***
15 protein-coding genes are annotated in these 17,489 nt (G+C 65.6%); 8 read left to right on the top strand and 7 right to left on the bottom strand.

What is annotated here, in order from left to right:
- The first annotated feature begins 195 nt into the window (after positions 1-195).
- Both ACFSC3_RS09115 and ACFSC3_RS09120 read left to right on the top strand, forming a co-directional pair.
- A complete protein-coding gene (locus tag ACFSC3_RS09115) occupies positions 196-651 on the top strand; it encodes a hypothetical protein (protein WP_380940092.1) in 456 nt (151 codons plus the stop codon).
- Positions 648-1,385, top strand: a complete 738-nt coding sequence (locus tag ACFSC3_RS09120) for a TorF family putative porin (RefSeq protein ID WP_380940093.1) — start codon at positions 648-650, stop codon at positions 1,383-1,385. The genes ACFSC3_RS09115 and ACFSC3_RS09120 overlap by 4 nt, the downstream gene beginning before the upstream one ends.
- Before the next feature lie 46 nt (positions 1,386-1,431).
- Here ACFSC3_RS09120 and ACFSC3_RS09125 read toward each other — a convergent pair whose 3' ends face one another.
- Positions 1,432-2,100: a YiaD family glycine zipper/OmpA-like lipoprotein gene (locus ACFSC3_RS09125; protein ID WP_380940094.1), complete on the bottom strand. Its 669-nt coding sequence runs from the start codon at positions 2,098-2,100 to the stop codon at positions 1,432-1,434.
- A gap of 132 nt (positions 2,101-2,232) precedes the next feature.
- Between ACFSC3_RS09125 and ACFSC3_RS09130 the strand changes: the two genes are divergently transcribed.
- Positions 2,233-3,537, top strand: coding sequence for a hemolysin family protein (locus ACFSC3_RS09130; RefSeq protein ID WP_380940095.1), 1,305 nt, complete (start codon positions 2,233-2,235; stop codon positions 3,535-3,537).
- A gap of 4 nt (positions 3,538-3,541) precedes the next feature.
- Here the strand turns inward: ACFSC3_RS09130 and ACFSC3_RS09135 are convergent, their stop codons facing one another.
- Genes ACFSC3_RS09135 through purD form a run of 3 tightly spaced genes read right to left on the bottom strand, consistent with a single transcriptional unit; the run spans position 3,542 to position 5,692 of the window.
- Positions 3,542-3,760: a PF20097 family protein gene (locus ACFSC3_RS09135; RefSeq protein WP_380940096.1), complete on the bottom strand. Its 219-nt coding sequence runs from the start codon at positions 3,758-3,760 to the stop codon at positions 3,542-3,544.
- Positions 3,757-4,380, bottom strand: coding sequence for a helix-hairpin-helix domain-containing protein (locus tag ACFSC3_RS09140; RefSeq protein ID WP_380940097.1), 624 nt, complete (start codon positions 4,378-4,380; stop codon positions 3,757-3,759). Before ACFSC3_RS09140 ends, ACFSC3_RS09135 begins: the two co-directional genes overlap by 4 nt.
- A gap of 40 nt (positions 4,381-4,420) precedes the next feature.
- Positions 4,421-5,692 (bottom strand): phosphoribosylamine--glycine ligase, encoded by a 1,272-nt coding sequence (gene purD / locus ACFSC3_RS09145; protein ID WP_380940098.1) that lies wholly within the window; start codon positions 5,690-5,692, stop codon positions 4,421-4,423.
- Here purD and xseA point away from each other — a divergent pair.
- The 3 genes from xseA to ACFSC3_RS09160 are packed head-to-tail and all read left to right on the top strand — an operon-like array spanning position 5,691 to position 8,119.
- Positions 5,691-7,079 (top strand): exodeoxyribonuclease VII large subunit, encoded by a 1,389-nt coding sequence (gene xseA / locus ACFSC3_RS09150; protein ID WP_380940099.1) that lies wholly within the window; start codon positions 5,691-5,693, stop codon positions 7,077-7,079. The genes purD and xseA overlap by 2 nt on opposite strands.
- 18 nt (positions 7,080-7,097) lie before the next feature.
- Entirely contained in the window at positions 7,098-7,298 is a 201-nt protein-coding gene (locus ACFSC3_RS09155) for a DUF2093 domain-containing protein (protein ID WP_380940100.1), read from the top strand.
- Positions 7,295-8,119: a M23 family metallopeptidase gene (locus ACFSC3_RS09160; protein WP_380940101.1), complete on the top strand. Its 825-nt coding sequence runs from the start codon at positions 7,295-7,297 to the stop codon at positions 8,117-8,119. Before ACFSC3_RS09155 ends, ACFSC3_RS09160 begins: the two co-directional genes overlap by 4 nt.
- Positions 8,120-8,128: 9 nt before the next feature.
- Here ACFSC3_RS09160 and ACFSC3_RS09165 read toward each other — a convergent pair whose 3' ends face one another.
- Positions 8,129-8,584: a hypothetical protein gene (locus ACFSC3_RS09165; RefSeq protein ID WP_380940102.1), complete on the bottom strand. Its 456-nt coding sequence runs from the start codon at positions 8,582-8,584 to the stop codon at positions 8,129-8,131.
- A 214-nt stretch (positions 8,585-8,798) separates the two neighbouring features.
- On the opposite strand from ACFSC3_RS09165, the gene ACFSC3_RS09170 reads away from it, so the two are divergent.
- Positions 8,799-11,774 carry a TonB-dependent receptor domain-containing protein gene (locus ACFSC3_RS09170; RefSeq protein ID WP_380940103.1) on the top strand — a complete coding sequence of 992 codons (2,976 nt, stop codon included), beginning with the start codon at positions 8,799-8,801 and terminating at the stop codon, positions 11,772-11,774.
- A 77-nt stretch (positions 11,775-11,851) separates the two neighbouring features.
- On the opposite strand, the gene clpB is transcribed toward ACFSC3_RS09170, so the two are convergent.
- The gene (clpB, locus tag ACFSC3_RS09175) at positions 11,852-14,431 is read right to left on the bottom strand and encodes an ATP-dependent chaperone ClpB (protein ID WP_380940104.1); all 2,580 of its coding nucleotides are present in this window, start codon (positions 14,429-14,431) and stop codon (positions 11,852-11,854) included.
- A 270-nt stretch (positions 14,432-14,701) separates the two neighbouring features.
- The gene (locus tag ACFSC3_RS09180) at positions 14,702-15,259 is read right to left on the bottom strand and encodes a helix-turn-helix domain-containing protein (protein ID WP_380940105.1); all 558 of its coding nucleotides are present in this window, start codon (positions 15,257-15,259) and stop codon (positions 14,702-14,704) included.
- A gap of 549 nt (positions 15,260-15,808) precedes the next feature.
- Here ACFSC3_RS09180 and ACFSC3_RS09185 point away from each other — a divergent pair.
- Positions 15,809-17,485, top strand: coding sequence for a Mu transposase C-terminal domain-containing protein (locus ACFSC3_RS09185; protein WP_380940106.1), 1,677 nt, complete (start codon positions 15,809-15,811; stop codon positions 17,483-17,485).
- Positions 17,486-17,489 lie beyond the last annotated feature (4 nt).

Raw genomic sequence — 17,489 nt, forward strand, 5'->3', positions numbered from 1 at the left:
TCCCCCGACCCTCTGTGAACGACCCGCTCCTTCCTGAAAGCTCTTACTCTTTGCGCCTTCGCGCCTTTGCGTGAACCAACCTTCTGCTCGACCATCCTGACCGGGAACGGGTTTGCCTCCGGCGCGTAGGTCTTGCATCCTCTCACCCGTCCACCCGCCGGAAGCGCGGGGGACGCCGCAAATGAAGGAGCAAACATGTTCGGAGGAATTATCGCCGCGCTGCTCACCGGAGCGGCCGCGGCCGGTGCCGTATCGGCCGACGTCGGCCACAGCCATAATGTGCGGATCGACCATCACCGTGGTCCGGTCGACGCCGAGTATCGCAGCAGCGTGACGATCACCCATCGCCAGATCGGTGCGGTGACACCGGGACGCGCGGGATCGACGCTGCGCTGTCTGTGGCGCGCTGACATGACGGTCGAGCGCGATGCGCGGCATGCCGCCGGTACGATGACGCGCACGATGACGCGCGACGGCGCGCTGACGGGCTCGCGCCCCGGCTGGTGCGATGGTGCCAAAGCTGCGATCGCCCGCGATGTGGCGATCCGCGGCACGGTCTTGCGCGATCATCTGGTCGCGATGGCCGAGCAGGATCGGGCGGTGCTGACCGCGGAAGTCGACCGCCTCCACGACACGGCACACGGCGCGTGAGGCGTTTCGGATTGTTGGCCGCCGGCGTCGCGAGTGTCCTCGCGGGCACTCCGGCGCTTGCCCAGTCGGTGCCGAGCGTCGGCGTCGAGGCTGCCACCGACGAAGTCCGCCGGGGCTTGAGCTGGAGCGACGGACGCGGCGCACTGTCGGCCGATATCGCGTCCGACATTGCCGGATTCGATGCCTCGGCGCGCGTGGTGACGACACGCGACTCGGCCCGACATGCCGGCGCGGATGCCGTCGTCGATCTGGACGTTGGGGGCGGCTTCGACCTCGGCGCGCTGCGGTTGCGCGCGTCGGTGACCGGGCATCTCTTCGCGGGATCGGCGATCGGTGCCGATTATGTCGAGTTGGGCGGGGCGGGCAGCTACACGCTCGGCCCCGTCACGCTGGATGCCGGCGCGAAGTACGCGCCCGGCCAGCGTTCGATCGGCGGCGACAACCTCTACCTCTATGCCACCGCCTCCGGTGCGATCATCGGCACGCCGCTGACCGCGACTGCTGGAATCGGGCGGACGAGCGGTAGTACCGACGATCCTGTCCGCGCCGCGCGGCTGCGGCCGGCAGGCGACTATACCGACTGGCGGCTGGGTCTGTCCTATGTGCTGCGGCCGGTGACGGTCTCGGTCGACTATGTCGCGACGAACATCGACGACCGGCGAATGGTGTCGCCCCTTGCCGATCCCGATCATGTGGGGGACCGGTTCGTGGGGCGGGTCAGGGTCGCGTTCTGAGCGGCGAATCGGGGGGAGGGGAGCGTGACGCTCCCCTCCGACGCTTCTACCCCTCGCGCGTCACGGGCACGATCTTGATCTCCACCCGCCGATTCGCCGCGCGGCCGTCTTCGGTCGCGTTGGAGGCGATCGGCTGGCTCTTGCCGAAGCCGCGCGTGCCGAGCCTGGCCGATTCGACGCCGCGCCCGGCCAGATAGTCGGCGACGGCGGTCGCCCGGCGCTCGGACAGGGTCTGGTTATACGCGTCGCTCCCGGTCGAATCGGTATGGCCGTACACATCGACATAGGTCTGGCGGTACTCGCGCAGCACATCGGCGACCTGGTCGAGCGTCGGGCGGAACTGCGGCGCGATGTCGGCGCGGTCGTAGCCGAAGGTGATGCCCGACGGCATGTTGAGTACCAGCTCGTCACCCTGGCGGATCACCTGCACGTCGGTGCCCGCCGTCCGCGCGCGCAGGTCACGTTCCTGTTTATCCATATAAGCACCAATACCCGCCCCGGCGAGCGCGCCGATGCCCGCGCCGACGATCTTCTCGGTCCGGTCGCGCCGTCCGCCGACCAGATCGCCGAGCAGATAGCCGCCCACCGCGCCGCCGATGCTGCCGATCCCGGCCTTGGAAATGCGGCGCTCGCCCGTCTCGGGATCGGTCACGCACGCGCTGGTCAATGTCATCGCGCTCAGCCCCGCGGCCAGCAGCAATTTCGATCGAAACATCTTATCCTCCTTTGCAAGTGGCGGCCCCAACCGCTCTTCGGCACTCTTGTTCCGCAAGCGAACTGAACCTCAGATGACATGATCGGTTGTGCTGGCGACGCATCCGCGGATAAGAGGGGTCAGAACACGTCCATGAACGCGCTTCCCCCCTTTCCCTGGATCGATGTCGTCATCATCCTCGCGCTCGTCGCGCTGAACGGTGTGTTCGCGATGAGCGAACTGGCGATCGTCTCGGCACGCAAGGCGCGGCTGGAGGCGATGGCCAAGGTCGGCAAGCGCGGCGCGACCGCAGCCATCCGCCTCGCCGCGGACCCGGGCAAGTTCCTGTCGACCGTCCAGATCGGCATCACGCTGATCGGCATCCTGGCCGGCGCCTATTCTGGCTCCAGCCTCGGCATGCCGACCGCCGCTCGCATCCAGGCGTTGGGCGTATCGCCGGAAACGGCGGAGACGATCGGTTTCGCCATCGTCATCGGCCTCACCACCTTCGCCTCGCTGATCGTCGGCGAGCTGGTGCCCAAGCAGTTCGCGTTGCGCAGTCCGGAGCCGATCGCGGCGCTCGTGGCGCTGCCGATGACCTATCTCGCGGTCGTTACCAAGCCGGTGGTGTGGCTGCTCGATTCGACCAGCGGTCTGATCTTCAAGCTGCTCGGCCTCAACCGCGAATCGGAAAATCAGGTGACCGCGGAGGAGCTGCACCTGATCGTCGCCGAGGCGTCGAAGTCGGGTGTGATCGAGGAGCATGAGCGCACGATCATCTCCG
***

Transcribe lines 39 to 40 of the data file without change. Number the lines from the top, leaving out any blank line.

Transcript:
- Positions 15,809-17,485, top strand: coding sequence for a Mu transposase C-terminal domain-containing protein (locus ACFSC3_RS09185; protein WP_380940106.1), 1,677 nt, complete (start codon positions 15,809-15,811; stop codon positions 17,483-17,485).
- Positions 17,486-17,489 lie beyond the last annotated feature (4 nt).